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Biochemistry. 1992 Mar 3;31(8):2328-32.

Conversion of the noncooperative Bacillus subtilis aspartate transcarbamoylase into a cooperative enzyme by a single amino acid substitution.

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Department of Chemistry, Boston College, Chestnut Hill, Massachusetts 02167.


Allosteric enzymes are part of a unique class of enzymes which regulate metabolic pathways. On the molecular level, allosteric regulation is the result of interactions between discrete binding sites on the enzyme. In order to accommodate these multiple binding sites, allosteric enzymes have evolved with oligomeric quaternary structures. However, only a few oligomeric enzymes are known to have regulatory interactions between binding sites. Is regulatory activity an inherent property of oligomeric enzymes? The trimeric Bacillus subtilis aspartate transcarbamoylase catalyzes the first committed step of the pyrimidine biosynthetic pathway and is not known to be a regulatory enzyme. When an alanine residue is substituted for the active-site residue Arg-99 by site-specific mutagenesis, the regulatory activity of homotropic substrate cooperativity (Hill coefficient of 1.5) is observed in the resulting mutant enzyme. These results suggest that homotropic regulation may have evolved by a relatively small number of mutations to an oligomeric enzyme.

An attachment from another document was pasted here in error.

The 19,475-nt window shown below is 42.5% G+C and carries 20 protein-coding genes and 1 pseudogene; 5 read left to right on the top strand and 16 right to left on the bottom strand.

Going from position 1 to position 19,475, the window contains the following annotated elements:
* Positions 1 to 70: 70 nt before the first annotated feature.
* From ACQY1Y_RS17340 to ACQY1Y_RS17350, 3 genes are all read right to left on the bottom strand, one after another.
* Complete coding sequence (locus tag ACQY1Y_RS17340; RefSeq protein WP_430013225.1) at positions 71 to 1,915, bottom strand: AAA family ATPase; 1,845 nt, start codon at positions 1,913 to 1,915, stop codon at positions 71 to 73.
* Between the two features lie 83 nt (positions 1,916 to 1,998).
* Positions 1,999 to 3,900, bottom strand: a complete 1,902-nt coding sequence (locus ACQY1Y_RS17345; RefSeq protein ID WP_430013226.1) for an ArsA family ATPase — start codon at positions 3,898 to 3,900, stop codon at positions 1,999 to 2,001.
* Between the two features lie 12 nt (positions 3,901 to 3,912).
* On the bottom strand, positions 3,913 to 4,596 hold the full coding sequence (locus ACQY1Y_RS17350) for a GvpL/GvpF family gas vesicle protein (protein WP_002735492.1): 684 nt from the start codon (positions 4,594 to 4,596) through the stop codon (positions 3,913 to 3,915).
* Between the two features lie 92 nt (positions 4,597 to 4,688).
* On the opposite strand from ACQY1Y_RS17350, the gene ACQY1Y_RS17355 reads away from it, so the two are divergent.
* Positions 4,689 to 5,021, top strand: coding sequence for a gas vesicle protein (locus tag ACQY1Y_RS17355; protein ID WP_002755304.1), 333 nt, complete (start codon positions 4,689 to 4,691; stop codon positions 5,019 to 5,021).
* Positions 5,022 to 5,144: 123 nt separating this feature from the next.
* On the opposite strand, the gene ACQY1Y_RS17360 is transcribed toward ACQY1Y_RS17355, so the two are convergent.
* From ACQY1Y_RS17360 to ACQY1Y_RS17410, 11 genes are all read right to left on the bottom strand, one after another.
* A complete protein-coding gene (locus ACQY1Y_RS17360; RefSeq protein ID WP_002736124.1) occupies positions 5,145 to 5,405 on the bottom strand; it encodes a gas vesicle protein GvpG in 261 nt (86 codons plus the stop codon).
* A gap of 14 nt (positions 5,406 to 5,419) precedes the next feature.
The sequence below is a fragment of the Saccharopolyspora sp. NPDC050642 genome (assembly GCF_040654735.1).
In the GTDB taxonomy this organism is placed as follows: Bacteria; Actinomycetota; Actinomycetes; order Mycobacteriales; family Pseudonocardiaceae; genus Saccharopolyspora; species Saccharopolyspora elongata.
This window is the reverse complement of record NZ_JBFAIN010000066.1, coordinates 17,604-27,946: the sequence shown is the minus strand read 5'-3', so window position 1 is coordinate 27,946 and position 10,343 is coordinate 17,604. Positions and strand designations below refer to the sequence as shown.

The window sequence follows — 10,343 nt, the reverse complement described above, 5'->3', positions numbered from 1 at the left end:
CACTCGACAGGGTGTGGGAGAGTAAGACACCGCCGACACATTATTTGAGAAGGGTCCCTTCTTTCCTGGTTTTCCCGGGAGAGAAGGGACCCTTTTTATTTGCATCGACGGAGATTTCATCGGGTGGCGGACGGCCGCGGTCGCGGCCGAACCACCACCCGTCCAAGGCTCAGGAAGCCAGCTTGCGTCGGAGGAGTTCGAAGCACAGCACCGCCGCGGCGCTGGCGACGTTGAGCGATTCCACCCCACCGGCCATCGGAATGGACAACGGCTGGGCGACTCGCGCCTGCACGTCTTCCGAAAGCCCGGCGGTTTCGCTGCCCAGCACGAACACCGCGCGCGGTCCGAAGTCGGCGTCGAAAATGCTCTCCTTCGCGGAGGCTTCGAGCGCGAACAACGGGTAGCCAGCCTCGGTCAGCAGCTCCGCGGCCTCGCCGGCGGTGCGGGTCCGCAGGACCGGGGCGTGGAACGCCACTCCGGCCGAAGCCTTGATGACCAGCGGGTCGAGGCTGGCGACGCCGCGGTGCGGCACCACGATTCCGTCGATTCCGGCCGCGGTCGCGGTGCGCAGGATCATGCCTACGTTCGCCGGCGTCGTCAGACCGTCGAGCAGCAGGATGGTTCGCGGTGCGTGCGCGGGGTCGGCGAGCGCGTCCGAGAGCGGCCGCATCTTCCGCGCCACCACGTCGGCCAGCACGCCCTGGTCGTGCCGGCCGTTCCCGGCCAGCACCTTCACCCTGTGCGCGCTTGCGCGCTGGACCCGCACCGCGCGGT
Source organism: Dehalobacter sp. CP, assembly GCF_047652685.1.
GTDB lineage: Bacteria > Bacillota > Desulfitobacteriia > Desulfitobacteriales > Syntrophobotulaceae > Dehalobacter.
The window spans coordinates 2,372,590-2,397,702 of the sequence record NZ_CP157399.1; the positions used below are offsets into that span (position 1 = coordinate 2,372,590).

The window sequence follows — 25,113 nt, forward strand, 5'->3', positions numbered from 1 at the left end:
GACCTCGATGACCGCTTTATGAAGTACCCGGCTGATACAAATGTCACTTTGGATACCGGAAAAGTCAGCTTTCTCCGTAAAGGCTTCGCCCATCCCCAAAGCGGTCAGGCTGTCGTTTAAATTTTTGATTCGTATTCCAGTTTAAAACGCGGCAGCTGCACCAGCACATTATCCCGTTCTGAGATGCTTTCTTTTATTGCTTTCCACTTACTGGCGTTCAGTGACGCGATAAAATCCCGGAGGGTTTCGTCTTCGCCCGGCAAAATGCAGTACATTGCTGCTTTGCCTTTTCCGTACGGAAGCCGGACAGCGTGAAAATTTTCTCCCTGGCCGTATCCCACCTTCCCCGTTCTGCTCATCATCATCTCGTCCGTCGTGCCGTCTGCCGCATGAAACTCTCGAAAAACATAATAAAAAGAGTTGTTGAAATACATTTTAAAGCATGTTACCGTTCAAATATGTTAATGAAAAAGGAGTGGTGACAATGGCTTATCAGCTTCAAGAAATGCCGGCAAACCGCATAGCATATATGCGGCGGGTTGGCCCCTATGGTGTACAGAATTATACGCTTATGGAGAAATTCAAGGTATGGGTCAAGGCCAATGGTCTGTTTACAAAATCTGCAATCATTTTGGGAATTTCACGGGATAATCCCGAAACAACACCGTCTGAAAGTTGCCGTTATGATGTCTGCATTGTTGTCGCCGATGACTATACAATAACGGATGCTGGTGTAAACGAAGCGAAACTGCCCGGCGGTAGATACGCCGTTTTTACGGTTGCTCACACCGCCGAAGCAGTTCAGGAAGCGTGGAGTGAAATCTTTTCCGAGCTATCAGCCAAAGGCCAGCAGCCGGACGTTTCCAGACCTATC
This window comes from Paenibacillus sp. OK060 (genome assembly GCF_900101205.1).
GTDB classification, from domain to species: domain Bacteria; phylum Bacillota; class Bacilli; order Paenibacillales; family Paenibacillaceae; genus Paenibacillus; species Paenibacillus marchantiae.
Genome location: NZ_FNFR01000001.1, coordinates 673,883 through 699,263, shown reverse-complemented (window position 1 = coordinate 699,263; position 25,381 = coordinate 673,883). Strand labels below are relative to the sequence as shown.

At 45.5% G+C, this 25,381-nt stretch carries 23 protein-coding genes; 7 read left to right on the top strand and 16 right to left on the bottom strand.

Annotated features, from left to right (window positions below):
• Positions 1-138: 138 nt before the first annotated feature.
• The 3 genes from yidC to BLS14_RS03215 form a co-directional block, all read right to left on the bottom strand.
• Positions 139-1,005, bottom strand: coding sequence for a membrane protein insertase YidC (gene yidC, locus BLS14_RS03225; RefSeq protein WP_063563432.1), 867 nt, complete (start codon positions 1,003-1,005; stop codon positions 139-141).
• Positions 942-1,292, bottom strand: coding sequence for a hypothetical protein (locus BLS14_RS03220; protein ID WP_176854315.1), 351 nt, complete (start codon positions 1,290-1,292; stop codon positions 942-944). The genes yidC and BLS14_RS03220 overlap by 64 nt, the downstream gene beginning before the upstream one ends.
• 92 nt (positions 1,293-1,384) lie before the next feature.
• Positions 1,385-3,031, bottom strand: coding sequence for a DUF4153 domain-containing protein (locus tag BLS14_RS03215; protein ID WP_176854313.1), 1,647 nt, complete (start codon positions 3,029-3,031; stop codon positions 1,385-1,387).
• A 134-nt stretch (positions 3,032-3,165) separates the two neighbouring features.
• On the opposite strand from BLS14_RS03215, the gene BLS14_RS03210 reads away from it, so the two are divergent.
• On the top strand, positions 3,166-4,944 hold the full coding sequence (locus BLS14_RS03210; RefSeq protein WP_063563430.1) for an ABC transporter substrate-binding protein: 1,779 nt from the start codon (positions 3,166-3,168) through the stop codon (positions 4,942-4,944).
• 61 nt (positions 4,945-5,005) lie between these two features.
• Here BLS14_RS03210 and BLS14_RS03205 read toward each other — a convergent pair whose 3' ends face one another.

[Indexed for MEDLINE]

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